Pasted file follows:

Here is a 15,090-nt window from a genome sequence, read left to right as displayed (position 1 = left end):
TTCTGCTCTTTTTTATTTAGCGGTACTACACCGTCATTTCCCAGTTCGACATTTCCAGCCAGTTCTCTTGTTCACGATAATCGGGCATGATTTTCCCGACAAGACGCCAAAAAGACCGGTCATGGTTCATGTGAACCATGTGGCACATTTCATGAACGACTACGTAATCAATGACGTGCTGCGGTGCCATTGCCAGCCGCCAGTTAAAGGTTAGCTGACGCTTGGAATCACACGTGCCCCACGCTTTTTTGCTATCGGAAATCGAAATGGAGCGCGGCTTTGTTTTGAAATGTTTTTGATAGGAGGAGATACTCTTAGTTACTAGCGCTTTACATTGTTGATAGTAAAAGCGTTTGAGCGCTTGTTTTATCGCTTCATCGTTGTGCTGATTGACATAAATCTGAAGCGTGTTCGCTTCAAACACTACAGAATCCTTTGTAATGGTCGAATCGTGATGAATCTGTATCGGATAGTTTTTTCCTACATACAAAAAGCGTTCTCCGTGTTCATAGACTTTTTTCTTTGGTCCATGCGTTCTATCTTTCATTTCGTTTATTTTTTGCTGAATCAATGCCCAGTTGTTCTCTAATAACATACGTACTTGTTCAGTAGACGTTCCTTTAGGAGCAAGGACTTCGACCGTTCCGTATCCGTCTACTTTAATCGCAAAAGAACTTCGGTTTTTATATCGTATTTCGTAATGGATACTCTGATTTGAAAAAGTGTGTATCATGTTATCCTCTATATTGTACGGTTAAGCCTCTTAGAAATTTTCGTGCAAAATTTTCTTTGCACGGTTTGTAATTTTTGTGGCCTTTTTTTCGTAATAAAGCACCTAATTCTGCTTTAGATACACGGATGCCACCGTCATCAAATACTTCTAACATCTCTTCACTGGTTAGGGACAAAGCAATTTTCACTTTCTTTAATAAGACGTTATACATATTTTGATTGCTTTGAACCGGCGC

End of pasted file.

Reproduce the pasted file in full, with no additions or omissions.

Here is a 15,090-nt window from a genome sequence, read left to right as displayed (position 1 = left end):
TTCTGCTCTTTTTTATTTAGCGGTACTACACCGTCATTTCCCAGTTCGACATTTCCAGCCAGTTCTCTTGTTCACGATAATCGGGCATGATTTTCCCGACAAGACGCCAAAAAGACCGGTCATGGTTCATGTGAACCATGTGGCACATTTCATGAACGACTACGTAATCAATGACGTGCTGCGGTGCCATTGCCAGCCGCCAGTTAAAGGTTAGCTGACGCTTGGAATCACACGTGCCCCACGCTTTTTTGCTATCGGAAATCGAAATGGAGCGCGGCTTTGTTTTGAAATGTTTTTGATAGGAGGAGATACTCTTAGTTACTAGCGCTTTACATTGTTGATAGTAAAAGCGTTTGAGCGCTTGTTTTATCGCTTCATCGTTGTGCTGATTGACATAAATCTGAAGCGTGTTCGCTTCAAACACTACAGAATCCTTTGTAATGGTCGAATCGTGATGAATCTGTATCGGATAGTTTTTTCCTACATACAAAAAGCGTTCTCCGTGTTCATAGACTTTTTTCTTTGGTCCATGCGTTCTATCTTTCATTTCGTTTATTTTTTGCTGAATCAATGCCCAGTTGTTCTCTAATAACATACGTACTTGTTCAGTAGACGTTCCTTTAGGAGCAAGGACTTCGACCGTTCCGTATCCGTCTACTTTAATCGCAAAAGAACTTCGGTTTTTATATCGTATTTCGTAATGGATACTCTGATTTGAAAAAGTGTGTATCATGTTATCCTCTATATTGTACGGTTAAGCCTCTTAGAAATTTTCGTGCAAAATTTTCTTTGCACGGTTTGTAATTTTTGTGGCCTTTTTTTCGTAATAAAGCACCTAATTCTGCTTTAGATACACGGATGCCACCGTCATCAAATACTTCTAACATCTCTTCACTGGTTAGGGACAAAGCAATTTTCACTTTCTTTAATAAGACGTTATACATATTTTGATTGCTTTGAACCGGCGC